Earthquakes, volcanoes, and sonic booms. Storms, fires, and floods. Vandalism, terrorism, and car accidents. All of these fall under the U.S. tax code definition of “casualty losses,” and your losses due to these events may be tax-deductible.
According to the IRS tax code, a casualty loss is the “damage, destruction, or loss of property resulting from an identifiable event that is sudden, unexpected or unusual.”
As you can tell from the lists of events mentioned above, this definition covers a lot. It’s usually easier to describe what casualty losses are not:
Not sudden: Things that progressively deteriorate over time are not casualty losses. Damage from mold, pests or just the passage of time don’t count under IRS rules. For example, your water heater breaking down after years of use is not a casualty loss, but any sudden water damage to your carpets as a result is.
Not unexpected: If willful or negligent behavior caused the destruction, that’s not a casualty loss. For example, a fire caused by playing with matches is not unexpected, nor is a car accident caused by drinking and driving.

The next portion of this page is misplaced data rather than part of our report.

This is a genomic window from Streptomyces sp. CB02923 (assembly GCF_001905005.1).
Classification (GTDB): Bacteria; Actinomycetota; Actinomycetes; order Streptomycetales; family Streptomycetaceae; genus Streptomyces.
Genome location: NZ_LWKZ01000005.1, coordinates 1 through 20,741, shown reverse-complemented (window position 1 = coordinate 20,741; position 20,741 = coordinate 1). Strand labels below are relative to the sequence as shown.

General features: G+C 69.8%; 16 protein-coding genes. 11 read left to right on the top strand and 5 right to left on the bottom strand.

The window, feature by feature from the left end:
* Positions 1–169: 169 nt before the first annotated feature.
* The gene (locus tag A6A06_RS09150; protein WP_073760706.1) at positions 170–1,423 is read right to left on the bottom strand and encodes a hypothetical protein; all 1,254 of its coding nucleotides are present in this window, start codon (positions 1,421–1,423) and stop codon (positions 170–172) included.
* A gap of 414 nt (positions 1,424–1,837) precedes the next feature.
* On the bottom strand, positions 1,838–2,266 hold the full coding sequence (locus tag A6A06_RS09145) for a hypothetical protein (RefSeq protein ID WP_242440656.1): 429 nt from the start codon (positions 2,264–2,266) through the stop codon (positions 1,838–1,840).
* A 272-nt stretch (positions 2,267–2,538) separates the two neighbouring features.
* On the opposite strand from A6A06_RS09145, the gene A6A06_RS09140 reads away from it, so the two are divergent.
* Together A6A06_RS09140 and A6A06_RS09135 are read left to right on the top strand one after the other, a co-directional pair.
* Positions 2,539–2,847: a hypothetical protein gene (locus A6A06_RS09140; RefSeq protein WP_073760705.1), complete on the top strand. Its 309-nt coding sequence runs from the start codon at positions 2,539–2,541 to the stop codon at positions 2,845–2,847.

Not unusual: The typical breaking of fragile items like china or glass is not a casualty loss; nor is the common destruction of property by a family pet.
A casualty loss is the “damage, destruction, or loss of property resulting from an identifiable event that is sudden, unexpected or unusual.”
Why It Matters
If you have a casualty loss, you must first file a timely claim with your insurance company, if you are covered. Being able to prove claim submission and rejection of claims can help support your casualty loss deduction.
After subtracting any insurance payout, the amount of unreimbursed losses greater than 10 percent of your adjusted gross income, minus $100, is generally deductible from your tax return.
Jennifer Peck’s $500,000 home was destroyed by fire. The insurance company agrees on a $475,000 settlement, leaving Jennifer with a $25,000 casualty loss. Jennifer is able to deduct the amount of the loss, minus $100. That is greater than 10% of her adjusted gross income of $50,000. This gives her a potential deduction of $19,900.
There are often special conditions that apply. If you think you have a casualty loss that qualifies, we would be glad to talk it over with you.